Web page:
The Manchurian Candidate (1962) is one of the best 1970s movies of the 1960s. It’s combination of conspiracy, paranoia, and dour ending makes it fit right in with the political thrillers that became all the rage in the next decade: Three Days of the Condor,The Parallax View, Telefon, and more. Maybe the only movie further ahead of The Manchurian Candidate was Invasion of the Body Snatchers (1956).

Invasion of the Body Snatchers said Commies would take over the country, metaphorically. The Manchurian Candidate said commies would take over our minds, literally.


The Manchurian Candidate

Besides having similar thematic elements, The Manchurian Candidate and Invasion of the Body Snatchers have other things in common. Familiar character actor Whit Bissell appears in both. Plus, both films had directors with a somewhat similar sensibility.

Don Siegel directed Invasion of the Body Snatchers (also the aforementioned Telefon). John Frankenheimer was captain of the good ship Manchurian Candidate. Seigel and Frankenheimer were pioneers of modern-day thrillers.

While Siegel finished up in the 1980s after giving us Dirty Harry and other Clint Eastwood films, Frankenheimer’s career stretched from the 1950s all the way to the 2000s.

Frankenheimer still had his fastball even in 1998 (Ronin) before passing on in 2002 (never mind that whole Island of Dr. Moreau debacle). Frankenheimer came from the world of television. This style is apparent in The Manchurian Candidate, as it was one of Frankenheimer’s first feature films.

A lot of the shots in The Manchurian Candidate seem more television than film in the way they are framed. Yet, moments of artistry do exist. For example, Frankenheimer shoots a press conference where a character speaks and is simultaneously shown on a TV monitor from a different angle while being watched over by his puppet master.

Likewise, Frankenheimer’s work on the brainwashing scenes are memorable. Most notable is where he pans around the room to change a garden club meeting for old ladies into a murderous demonstration overseen by high-level communist conspirators.

The Manchurian Writer

The movie is based on a novel of the same name by Richard Condon. Condon has had other novels adapted to the screen, such as Prizzi’s Honor. Condor was primarily a political novelist. His main theme was an abuse of power, especially political power. He started out as a publicity man for Disney, so maybe that is appropriate. He was also accused of plagiarizing sections of I, Claudius by Robert Graves in the writing of The Manchurian Candidate. The copying amounted to only a couple of paragraphs, though. Your average school paper does much more than that. Probably not so much anymore. Now AI writes the whole paper.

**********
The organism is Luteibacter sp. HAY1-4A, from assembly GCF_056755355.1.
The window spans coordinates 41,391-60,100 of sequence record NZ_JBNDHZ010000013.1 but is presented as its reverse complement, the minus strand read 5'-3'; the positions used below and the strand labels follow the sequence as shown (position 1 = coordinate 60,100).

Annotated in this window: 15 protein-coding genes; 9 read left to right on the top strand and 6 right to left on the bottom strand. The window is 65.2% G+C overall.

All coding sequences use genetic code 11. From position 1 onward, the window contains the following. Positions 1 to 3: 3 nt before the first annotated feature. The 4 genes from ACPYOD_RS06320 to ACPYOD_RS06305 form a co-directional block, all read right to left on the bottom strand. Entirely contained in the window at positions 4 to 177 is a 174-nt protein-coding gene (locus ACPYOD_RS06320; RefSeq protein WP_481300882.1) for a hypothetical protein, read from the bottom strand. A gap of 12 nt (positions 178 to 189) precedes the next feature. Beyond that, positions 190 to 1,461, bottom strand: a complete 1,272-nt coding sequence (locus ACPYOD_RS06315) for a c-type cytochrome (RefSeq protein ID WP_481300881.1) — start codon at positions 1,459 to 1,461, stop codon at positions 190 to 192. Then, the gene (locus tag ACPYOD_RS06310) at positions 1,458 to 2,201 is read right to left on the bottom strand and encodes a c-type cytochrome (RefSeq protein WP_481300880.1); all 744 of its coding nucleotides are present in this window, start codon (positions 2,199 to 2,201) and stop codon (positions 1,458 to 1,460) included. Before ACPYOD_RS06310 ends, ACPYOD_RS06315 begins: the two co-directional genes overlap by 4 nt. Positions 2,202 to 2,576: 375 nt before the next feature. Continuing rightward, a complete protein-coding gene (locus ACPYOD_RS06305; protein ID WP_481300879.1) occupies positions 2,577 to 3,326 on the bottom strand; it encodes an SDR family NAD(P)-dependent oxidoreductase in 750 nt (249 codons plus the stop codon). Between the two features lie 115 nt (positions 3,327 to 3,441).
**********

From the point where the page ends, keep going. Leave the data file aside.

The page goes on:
George Axelrod wrote the screenplay for The Manchurian Candidate. Other credits include The Seven Year Itch, Breakfast at Tiffany’s and The Holcroft Covenant. Beyond that, he wrote more than 400 TV and radio scripts.


The Manchurian Candidates

The Manchurian Candidate is a Frank Sinatra film, but Sinatra is easily overshadowed by other heavy hitters we will get to later.

Sinatra portrays a Korean War veteran who is part of a squad that has been unknowingly brainwashed after being captured. Or, a better way to put it is that Sinatra portrays Sinatra portraying a Korean War veteran who is part of a squad that has been unknowingly brainwashed after being captured.

Nothing about Sinatra’s performance stands out. He is the audience stand-in as he tries to piece together what happened and what it means. Through the process, Sinatra becomes involved with Janet Leigh in a completely unnecessary romantic relationship.

One would hope Leigh is part of the conspiracy, but she is mostly there for a bit of witty banter and as a sounding board for Sinatra to give some exposition to occasionally.


Other Candidates

Other supporting actors include Henry Silva, who I will forever remember as the cocaine-snorting killer in Sharky’s Machine.

Silva is notable for being part of a jujitsu fight with Sinatra in The Manchurian Candidate. The fight was likely all the rage in 1962. Bruce Lee didn’t come onto the scene until 1966 with The Green Hornet. Likewise, The Manchurian Candidate’s apartment-wrecking fisticuffs predated the rumble between Connery and Shaw in From Russia With Love (1963).